Artist Jennifer Lynch is inspired by "nature, the natural pattern, light and color." In her upcoming exhibition "Cosmic Landscapes and One Asteroid" on view at the Fechin Studio, …
Artist Jennifer Lynch is inspired by "nature, the natural pattern, light and color." In her upcoming exhibition "Cosmic Landscapes and One Asteroid" on view at the Fechin Studio, 227 Paseo del Pueblo Norte, now through Oct. 13, she explores her inspirational template with a stunning series that explores "the study of light and form inhabiting a place between the familiar and the abstract."
Her intention, she said, "is to entice the viewer to go further than the surface. The imagery at first response feels recognizable and then recedes into the unidentified." She continued, saying, "This series is rooted in the celestial bodies and in their origins. Color and light operate as metaphors for natural rhythms, providing a point of departure for the contemplation of our relationship to nature and creation."
Lynch said she is looking forward to seeing her work in the beautiful light of the studio that Fechin built, "because the light is perfect."
There is a reception scheduled Saturday (Sept. 7) from 2-4 p.m. in the Fechin Studio. It is free to the public, and light refreshments will be available. The exhibit is on view until Oct. 13.
In her artist statement she describes the themes of her work as derived from natural phenomena, where nature remains the primary force. "Searching within specific environments I seek personalities of place and their effects on thought and emotion. Separate elements within these environments share similar properties, distilling these parts to their common rhythmic denominators."
According to the artist's website, she is the owner and master printmaker of Lynch Pin Press, founded in 1999, where she has collaborated with many regional and nationally known artists and where she holds regular workshops. Her teaching experience spans 20 years between positions at the College of Santa Fe, The University of New Mexico-Taos, American Institute of Indian Arts and the Santa Fe Community College. She also founded the University of New Mexico-Taos printmaking program in 1998. Her work is in collections all over the world.
We asked the artists a few questions about her work.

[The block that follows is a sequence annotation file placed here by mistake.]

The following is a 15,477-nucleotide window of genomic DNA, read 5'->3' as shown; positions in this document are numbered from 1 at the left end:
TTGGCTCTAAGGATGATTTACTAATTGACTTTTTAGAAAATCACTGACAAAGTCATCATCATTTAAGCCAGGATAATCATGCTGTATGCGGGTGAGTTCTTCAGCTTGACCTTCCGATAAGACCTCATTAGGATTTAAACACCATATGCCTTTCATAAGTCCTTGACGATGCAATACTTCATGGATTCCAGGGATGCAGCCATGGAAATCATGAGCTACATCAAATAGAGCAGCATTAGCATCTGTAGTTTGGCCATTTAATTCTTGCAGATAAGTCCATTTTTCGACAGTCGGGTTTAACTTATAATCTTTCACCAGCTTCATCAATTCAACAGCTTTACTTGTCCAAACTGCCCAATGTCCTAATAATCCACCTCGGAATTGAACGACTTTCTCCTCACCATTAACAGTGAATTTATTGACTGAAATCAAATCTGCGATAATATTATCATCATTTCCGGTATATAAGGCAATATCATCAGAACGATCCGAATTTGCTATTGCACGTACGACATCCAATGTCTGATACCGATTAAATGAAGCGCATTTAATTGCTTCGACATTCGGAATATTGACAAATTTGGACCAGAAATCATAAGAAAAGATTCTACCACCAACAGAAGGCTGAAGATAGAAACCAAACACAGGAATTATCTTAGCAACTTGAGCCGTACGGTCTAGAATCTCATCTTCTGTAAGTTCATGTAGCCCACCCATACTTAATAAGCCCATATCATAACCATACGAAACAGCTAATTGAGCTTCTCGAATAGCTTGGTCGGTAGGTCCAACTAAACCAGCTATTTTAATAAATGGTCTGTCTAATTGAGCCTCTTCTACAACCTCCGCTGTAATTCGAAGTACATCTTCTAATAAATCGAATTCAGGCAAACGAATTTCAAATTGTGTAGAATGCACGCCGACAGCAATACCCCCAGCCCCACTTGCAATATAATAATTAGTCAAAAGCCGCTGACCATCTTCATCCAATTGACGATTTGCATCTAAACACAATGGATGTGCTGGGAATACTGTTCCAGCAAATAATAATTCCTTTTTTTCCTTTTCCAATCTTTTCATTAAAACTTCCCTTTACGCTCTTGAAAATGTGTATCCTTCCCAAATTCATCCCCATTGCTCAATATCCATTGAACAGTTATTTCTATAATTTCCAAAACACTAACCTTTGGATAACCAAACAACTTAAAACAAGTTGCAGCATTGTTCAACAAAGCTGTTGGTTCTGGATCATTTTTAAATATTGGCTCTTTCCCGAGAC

What is your studio ritual?
I have so many things I do with teaching and art appraisal. I try to spend some time each day, if not working, looking at what I am up to so it stays in my subconscious.
Who are the artists that inspire you?
There are many that I look to. Caravaggio -- the luminous quality of his canvass inspired this series. I wanted to create something where light comes from the darkness atmospherically.
What is special about the show?
I appreciate the opportunity to show in the Fechin Studio. I feel the light of the room will enhance the work. At the time they considered the show I had no current plans to move. This show is very special to me because it coincides with my moving to Santa Fe and selling my home and studio in Taos where I have lived 28 years. This semester is the beginning of my fourth year at the Santa Fe Community College where I teach various printmaking classes and art practices in the painting department. My relationship with the college spurred me on to move after commuting for two years.
What is important for our readers to consider if they attend?
I hope that I will see many familiar faces [among] the students and clients I have worked with over the past 20-plus years. Many of them have become my dear friends. I sure hope they will come and help me celebrate new beginnings. Thank you Taos for many wonderful years. I plan to visit often.
The Taos Art Museum supports local artists with a rotating exhibition schedule in the Fechin Studio. Contact taosartmuseum.org/fechin-studio-exhibitions.html or call the museum at (575) 758-2690. Museum hours are Tuesday to Sunday 10 a.m. to 5 p.m. Next in the series is work by Allegra Sleep Nov. 5 until Dec. 8.
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